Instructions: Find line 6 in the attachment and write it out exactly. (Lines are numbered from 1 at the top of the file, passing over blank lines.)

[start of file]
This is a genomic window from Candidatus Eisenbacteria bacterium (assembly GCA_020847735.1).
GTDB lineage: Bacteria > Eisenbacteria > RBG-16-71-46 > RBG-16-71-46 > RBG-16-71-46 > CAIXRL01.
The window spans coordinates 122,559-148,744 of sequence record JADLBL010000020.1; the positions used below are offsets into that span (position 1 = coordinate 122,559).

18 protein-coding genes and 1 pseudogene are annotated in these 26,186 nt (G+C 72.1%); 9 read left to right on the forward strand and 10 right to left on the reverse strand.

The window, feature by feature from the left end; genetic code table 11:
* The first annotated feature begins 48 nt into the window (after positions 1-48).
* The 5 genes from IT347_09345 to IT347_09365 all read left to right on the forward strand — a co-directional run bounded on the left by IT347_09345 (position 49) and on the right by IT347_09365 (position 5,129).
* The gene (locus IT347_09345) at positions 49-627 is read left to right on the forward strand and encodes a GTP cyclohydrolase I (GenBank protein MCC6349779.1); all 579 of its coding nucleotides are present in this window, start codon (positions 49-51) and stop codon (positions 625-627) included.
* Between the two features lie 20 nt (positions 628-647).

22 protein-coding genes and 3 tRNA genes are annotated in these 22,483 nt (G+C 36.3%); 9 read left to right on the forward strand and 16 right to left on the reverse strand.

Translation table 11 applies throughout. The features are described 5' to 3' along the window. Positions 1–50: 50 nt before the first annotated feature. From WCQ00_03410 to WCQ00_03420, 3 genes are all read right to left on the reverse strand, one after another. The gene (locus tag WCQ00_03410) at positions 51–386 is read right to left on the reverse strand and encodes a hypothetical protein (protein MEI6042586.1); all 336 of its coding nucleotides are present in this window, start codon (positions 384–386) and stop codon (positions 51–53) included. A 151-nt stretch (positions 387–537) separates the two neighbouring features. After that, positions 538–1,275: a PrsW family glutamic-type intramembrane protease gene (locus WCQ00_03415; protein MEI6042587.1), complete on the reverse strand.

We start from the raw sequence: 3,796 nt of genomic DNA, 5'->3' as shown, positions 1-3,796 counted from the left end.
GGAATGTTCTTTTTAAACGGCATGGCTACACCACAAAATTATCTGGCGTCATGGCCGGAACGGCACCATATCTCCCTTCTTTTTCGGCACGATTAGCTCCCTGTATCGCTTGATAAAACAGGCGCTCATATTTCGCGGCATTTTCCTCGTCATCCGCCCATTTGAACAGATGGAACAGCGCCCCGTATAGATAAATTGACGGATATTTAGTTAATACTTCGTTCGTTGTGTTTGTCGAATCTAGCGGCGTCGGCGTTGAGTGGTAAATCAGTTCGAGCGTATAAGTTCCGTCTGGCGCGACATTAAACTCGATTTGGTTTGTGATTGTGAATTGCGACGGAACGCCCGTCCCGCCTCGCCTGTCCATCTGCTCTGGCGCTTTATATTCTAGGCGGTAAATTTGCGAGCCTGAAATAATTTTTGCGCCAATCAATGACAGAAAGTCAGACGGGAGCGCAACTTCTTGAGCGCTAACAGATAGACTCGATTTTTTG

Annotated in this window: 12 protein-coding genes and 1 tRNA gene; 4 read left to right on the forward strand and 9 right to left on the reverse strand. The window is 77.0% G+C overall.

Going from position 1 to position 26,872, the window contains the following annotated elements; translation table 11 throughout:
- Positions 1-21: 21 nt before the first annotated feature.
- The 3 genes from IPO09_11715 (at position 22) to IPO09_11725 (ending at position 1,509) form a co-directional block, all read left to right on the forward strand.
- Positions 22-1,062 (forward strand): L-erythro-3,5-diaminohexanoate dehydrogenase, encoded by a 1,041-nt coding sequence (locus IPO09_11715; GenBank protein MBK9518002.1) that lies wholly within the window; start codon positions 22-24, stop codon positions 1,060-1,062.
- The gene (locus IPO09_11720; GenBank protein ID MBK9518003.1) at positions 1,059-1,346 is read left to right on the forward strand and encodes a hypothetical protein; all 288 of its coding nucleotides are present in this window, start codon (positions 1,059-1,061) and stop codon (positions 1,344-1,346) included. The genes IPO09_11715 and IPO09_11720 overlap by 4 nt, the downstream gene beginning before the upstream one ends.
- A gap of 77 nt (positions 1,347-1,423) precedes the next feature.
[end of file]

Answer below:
* The first annotated feature begins 48 nt into the window (after positions 1-48).